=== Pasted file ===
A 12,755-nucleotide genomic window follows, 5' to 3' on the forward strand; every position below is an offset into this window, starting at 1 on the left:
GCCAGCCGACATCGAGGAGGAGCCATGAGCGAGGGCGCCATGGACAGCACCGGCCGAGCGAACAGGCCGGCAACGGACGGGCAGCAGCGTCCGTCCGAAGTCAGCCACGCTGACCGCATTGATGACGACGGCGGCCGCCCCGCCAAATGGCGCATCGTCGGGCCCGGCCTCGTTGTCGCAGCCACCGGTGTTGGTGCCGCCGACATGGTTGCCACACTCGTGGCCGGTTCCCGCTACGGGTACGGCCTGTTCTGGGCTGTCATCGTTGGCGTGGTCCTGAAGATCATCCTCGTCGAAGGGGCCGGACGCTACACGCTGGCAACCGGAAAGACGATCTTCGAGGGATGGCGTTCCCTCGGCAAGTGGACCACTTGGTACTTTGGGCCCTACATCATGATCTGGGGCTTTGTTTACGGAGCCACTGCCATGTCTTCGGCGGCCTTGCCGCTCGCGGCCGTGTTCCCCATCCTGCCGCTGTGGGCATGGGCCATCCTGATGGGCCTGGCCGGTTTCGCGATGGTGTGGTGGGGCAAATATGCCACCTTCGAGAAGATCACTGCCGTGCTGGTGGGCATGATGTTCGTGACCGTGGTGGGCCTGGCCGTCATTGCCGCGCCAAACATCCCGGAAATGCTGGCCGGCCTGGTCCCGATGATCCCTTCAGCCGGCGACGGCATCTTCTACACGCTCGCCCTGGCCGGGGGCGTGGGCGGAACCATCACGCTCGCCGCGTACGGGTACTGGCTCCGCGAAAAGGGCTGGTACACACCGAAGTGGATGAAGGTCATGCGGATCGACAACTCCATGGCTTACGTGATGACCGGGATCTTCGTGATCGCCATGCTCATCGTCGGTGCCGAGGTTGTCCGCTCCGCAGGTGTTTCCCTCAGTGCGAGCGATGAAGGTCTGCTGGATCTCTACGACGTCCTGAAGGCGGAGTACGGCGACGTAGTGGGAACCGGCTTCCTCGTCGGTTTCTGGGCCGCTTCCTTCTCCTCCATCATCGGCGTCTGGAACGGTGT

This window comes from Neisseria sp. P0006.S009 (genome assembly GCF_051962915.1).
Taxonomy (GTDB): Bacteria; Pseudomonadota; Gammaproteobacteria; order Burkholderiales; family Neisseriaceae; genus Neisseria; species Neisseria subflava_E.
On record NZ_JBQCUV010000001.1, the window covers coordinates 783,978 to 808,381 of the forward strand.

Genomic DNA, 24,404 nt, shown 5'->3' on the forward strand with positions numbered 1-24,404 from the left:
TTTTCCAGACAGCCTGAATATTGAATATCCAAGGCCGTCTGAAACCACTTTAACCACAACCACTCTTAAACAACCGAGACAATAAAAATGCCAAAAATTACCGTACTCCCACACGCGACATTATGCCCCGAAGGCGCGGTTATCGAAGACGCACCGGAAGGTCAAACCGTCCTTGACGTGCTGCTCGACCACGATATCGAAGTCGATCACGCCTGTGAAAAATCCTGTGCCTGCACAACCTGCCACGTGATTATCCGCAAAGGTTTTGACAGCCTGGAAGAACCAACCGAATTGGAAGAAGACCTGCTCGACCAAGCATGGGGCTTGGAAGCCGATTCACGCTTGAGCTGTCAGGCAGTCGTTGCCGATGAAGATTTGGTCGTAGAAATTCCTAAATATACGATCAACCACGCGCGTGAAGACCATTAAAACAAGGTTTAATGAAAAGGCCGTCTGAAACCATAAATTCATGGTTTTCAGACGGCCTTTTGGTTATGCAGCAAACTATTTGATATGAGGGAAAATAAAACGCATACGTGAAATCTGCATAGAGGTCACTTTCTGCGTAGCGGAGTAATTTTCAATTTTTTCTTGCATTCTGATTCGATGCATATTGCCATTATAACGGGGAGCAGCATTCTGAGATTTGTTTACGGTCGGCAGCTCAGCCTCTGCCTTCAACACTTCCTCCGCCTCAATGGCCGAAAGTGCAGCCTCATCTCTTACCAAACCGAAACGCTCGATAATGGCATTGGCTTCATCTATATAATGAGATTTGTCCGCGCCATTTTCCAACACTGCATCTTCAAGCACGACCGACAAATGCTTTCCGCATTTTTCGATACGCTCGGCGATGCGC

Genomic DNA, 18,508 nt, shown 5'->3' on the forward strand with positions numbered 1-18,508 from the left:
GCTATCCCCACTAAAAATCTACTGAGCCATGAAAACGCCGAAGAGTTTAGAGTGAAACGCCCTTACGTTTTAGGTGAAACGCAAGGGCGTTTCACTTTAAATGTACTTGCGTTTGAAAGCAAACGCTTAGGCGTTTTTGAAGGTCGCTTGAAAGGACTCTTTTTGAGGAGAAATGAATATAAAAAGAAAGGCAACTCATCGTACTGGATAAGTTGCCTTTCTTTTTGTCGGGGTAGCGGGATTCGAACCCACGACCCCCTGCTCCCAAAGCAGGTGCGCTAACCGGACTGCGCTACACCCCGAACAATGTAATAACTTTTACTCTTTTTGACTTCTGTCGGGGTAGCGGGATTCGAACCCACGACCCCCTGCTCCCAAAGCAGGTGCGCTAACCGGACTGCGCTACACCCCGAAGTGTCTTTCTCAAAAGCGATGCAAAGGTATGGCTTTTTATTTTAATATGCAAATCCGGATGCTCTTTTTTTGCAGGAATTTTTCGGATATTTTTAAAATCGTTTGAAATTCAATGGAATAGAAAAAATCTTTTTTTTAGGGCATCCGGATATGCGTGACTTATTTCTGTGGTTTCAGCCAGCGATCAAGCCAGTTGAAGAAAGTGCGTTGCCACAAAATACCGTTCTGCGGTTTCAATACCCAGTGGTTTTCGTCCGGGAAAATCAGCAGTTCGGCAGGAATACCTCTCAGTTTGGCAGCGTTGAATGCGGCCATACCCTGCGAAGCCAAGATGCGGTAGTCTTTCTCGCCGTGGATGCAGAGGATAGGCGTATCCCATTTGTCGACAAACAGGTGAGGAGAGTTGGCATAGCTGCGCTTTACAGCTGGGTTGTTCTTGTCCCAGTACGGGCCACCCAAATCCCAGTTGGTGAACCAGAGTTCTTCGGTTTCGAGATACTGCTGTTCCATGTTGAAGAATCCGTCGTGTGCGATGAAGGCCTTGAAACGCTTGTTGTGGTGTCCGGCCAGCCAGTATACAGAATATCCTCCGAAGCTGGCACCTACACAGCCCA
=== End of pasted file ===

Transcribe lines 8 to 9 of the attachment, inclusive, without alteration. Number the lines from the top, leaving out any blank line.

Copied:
Genomic DNA, 18,508 nt, shown 5'->3' on the forward strand with positions numbered 1-18,508 from the left:
GCTATCCCCACTAAAAATCTACTGAGCCATGAAAACGCCGAAGAGTTTAGAGTGAAACGCCCTTACGTTTTAGGTGAAACGCAAGGGCGTTTCACTTTAAATGTACTTGCGTTTGAAAGCAAACGCTTAGGCGTTTTTGAAGGTCGCTTGAAAGGACTCTTTTTGAGGAGAAATGAATATAAAAAGAAAGGCAACTCATCGTACTGGATAAGTTGCCTTTCTTTTTGTCGGGGTAGCGGGATTCGAACCCACGACCCCCTGCTCCCAAAGCAGGTGCGCTAACCGGACTGCGCTACACCCCGAACAATGTAATAACTTTTACTCTTTTTGACTTCTGTCGGGGTAGCGGGATTCGAACCCACGACCCCCTGCTCCCAAAGCAGGTGCGCTAACCGGACTGCGCTACACCCCGAAGTGTCTTTCTCAAAAGCGATGCAAAGGTATGGCTTTTTATTTTAATATGCAAATCCGGATGCTCTTTTTTTGCAGGAATTTTTCGGATATTTTTAAAATCGTTTGAAATTCAATGGAATAGAAAAAATCTTTTTTTTAGGGCATCCGGATATGCGTGACTTATTTCTGTGGTTTCAGCCAGCGATCAAGCCAGTTGAAGAAAGTGCGTTGCCACAAAATACCGTTCTGCGGTTTCAATACCCAGTGGTTTTCGTCCGGGAAAATCAGCAGTTCGGCAGGAATACCTCTCAGTTTGGCAGCGTTGAATGCGGCCATACCCTGCGAAGCCAAGATGCGGTAGTCTTTCTCGCCGTGGATGCAGAGGATAGGCGTATCCCATTTGTCGACAAACAGGTGAGGAGAGTTGGCATAGCTGCGCTTTACAGCTGGGTTGTTCTTGTCCCAGTACGGGCCACCCAAATCCCAGTTGGTGAACCAGAGTTCTTCGGTTTCGAGATACTGCTGTTCCATGTTGAAGAATCCGTCGTGTGCGATGAAGGCCTTGAAACGCTTGTTGTGGTGTCCGGCCAGCCAGTATACAGAATATCCTCCGAAGCTGGCACCTACACAGCCCA